Ornamental cherry trees should be planted in full sun and in well-draining soil and somewhere sheltered from strong wind. They will do well in most soil types and should be planted in early autumn.
Once planted you should water your tree well and often until it is fully established. Applying fertiliser often can also reduce stress on the tree which can encourage pests and disease.
Growing to up to 30 ft, these gorgeous trees can live from 25-50 years and if well cared for will reward you with its beautiful pink blossoms year after year.
Japanese maple bonsai
If you have a more modest-sized garden then opting for bonsai trees is a great way to accentuate the Japanese theme without using much space.
Bonsai is the art of growing and cultivating artificially dwarfed trees in containers that mimic the shape and scale of a full-sized tree.
Japanese maple bonsai should be kept in a sunny, airy spot although they should be moved to a shadier spot during the midday heat. You should be watering the container every day and, in particularly hot weather several times a day.
You can prune and trim shoots and twigs all year round but wait until autumn to prune the stronger branches so you can avoid bleeding.
These cute mini-plants will need repotting every two years, and with love and care, they will reward you with clusters of yellowy-green flowers in May and June.
If you have included a pond in your garden to incorporate the element of water then the lovely lotus is a must-have plant.
These sun-loving, dramatic plants adore the sun and prefer to be bathed in it for at least 5-6 hours.
Lotus plants are fairly easy to care for but do be aware that lotus tubers will not tolerate freezing and will not survive. If freezing occurs on your pond then you should overwinter them by pushing them down deeper into the pond so that they are below the freezing line. If this isn’t possible then we recommend you dig the lotus out and overwinter it somewhere inside.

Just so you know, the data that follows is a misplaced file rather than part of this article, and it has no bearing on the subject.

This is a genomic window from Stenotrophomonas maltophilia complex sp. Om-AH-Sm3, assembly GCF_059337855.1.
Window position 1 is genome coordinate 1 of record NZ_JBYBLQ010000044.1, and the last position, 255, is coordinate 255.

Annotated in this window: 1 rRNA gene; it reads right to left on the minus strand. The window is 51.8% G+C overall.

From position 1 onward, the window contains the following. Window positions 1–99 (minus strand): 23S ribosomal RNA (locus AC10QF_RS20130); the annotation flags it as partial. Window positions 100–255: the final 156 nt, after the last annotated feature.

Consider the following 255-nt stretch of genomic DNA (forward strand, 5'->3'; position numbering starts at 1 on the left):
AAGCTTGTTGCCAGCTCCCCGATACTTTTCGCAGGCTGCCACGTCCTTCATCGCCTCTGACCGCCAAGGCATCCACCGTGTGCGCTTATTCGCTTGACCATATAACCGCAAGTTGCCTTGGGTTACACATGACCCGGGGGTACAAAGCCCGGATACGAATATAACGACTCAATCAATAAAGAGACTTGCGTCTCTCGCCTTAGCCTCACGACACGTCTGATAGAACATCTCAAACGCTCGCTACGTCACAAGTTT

These aquatic beauties will really bring a taste of the exotic to your garden and will make a perfect centrepiece for your Japanese theme.
This is a great option for any sized garden because the wisteria can simply climb up your house. It’s also perfect for training up pergolas and other strong, wooden structures.
Wisteria is effortlessly beautiful but do be aware that it can take five years or more to establish itself. However, they are absolutely worth the wait thanks to their pendulous clusters of lilac, white or bluish flowers which they produce in late spring and early summer.
Wisteria needs fertile, well-drained soil and should, ideally, be planted a west or south-facing direction.
If you would like to learn more about wonderful wisteria then why not check out our wisteria guide.
Journey to a Japanese garden
Hopefully you now feel ready to begin your journey to a Japanese garden. There are so many wonderful plants to choose from and don’t forget to incorporate some of the Japanese elements like sand, water, distressed wood, and so on.
A Japanese garden will demonstrate simple beauty and grace and will be the perfect place to enjoy some much-needed calmness in the midst of the hectic lives we all seem to lead these days.
We wish you luck on transforming your garden into a Japanese haven, and we hope you enjoy the peace and tranquillity it will surely provide.